Te*mer"i*ty (?), n. [L. temeritas, from temere by chance, rashly; perhaps akin to Skr. tamas darkness: cf. F. t'em'erit'e.]

Unreasonable contempt of danger; extreme venturesomeness; rashness; as, the temerity of a commander in war.

Syn. -- Rashness; precipitancy; heedlessness; venturesomeness. -- Temerity, Rashness. These words are closely allied in sense, but have a slight difference in their use and application. Temerity is Latin, and rashness is Anglo-Saxon. As in many such cases, the Latin term is more select and dignified; the Anglo-Saxon more familiar and energetic. We show temerity in hasty decisions, and the conduct to which they lead. We show rashness in particular actions, as dictated by sudden impulse. It is an exhibition of temerity to approach the verge of a precipice; it is an act of rashness to jump into a river without being able to swim. Temerity, then, is an unreasonable contempt of danger; rashness is a rushing into danger from thoughtlessness or excited feeling.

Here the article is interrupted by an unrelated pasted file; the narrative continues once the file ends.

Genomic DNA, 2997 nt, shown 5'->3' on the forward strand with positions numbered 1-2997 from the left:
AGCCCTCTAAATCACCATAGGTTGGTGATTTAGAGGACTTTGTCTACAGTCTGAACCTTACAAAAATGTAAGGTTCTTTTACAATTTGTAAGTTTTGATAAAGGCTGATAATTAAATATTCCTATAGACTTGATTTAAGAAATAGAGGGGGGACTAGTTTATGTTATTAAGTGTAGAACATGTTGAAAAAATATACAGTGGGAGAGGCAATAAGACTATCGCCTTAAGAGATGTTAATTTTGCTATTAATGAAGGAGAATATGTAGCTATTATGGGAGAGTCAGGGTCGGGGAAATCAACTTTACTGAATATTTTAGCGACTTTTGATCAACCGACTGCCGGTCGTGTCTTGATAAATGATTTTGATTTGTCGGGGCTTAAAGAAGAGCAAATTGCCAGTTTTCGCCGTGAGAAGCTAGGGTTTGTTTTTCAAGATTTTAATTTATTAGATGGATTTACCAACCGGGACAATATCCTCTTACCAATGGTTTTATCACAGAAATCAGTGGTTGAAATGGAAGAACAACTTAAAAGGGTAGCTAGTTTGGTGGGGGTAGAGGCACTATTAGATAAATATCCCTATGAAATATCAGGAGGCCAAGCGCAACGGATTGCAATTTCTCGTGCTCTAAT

It is notorious temerity to pass sentence upon grounds uncapable of evidence. Barrow.

Her rush hand in evil hour Forth reaching to the fruit, she plucked, she eat. Milton.


© Webster 1913.

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